A group of fishermen snared a record-sized gag grouper off Charleston, S.C., on opening day of grouper season May 1 and carved it up to share its succulent meat with friends.
At 54 pounds, 4 ounces, the fish set a South Carolina record for gag grouper, Carolina Sportsman magazine reported.
Jim Lasher, a chef at Home Team BBQ on Sullivan’s Island, was enjoying dolphin (mahi-mahi) fishing with co-workers and friend Capt. Ben Floyd of Charleston Fish Finder when the group caught the record fish 160 feet deep, according to Carolina Sportsman.
The fish beat the previous record of 48 pounds, 8 ounces, according to the S.C. Department of Natural Resources.
The fishermen caught the grouper 40 miles off the coast, The (Charleston) Post and Courier reported. They struggled with the fish for 20 to 25 minutes before it finally surfaced.
The grouper produced at least 30 pounds of meat, Lasher told the Post and Courier. He said he smoked the head and made tacos. He shared the meat with others and prepared the fish in a way that respected the fish.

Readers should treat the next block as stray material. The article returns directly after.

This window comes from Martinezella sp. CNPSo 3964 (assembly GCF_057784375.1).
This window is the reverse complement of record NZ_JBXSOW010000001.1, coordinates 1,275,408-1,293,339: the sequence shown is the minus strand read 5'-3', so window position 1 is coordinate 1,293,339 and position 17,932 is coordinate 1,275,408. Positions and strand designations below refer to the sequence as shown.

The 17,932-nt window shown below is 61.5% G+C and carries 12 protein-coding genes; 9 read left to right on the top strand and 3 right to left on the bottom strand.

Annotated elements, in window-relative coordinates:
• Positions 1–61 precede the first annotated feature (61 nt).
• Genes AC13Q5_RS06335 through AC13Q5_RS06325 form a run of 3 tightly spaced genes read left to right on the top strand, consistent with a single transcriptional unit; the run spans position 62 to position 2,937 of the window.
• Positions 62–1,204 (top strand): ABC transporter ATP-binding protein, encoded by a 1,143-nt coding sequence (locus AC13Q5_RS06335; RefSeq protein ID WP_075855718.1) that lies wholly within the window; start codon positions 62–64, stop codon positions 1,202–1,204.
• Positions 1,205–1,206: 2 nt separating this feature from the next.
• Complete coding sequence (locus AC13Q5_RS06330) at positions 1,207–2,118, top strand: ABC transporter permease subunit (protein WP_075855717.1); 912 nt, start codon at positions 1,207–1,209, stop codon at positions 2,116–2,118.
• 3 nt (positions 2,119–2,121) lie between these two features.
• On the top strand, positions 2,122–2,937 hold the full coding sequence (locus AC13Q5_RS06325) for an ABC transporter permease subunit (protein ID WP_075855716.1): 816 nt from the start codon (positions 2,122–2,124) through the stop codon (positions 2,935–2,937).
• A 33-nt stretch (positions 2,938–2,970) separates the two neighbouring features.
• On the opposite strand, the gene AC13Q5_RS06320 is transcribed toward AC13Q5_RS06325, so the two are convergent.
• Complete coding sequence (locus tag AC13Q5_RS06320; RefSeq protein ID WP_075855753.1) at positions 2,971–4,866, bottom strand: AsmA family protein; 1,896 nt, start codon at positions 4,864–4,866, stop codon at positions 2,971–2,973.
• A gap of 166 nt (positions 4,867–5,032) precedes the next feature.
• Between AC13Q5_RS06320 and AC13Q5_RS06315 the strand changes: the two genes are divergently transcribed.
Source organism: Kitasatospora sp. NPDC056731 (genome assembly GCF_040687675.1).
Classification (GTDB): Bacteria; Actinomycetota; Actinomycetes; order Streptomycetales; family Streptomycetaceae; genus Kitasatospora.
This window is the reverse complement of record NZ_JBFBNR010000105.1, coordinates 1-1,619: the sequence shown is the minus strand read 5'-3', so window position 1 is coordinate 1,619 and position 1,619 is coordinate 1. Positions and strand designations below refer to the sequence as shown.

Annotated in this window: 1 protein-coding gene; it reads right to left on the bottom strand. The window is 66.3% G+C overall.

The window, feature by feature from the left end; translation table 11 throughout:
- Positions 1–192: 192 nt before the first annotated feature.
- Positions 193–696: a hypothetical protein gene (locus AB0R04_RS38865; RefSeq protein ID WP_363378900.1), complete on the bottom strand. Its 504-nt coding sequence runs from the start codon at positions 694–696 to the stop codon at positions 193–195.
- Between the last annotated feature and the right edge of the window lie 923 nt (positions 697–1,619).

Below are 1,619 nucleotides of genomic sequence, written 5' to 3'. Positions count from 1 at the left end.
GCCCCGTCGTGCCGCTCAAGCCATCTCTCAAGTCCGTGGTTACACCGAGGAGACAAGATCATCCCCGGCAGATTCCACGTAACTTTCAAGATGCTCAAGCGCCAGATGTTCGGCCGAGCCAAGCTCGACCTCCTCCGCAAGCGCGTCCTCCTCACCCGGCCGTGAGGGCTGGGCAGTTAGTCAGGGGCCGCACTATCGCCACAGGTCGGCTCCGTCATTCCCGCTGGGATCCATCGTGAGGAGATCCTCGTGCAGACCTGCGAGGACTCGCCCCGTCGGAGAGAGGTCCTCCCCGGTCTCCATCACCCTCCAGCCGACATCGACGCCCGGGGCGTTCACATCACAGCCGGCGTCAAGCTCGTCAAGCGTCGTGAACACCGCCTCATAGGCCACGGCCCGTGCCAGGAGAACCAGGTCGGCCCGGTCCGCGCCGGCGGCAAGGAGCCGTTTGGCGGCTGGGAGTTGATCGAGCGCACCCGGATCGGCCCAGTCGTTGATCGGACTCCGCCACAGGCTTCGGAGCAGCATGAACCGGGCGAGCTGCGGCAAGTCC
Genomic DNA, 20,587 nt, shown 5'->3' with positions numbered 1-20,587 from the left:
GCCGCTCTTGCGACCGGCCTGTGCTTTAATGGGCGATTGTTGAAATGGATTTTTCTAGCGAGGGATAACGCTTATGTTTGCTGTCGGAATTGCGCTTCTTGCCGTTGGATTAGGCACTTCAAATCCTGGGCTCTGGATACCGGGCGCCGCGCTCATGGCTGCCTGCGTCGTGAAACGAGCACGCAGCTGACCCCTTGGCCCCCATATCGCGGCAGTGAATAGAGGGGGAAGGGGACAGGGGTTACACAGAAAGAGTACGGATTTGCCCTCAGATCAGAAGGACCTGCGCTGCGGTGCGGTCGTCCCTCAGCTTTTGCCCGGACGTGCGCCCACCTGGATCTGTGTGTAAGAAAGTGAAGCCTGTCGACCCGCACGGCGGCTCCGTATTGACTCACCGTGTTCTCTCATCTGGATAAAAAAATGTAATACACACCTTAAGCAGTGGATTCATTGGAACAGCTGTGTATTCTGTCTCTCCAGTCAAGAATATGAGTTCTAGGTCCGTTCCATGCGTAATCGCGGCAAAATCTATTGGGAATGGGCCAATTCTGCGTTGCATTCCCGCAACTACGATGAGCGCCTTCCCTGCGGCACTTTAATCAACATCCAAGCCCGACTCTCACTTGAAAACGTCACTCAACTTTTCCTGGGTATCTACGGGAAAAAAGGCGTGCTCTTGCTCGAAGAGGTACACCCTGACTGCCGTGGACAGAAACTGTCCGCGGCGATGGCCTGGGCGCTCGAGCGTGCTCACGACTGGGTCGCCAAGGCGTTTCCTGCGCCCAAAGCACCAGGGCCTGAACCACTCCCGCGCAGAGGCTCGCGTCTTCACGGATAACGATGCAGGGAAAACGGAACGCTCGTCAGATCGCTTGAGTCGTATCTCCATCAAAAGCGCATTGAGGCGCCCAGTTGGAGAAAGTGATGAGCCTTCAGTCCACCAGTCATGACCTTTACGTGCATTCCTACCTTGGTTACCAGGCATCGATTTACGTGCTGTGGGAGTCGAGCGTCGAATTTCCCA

"It's now tacos," read part of the Post and Courier's headline.
Adult gag grouper roam hard-bottom waters 60 to 250 feet deep from North Carolina to Brazil, according to the N.C. Division of Marine Fisheries in Morehead City..
An interesting biological fact about gag groupers: They change sex from female to male with increased size, according to N.C. Marine Fisheries. Sexual transition occurs between 10 and 11 years of age, with sexual maturity reached at age 5 or 6.
Spawning occurs in February off the Carolinas coast and from January through March in the Gulf of Mexico, the N.C. Division of Marine Fisheries reports.
"Gag," as they are familiarly called, can live for 15 years, devouring scad, sardines, porgies, snappers, grunts, crabs, shrimp and squid..
U.S. wild-caught gag grouper is a smart seafood choice because it is sustainably managed and responsibly harvested under U.S. regulations, according to the National Oceanic and Atmospheric Administration.
The brownish-gray fish with dark "worm-like" markings on (their) sides are very tasty meals," according to the Florida Fish and Wildlife Conservation Commission.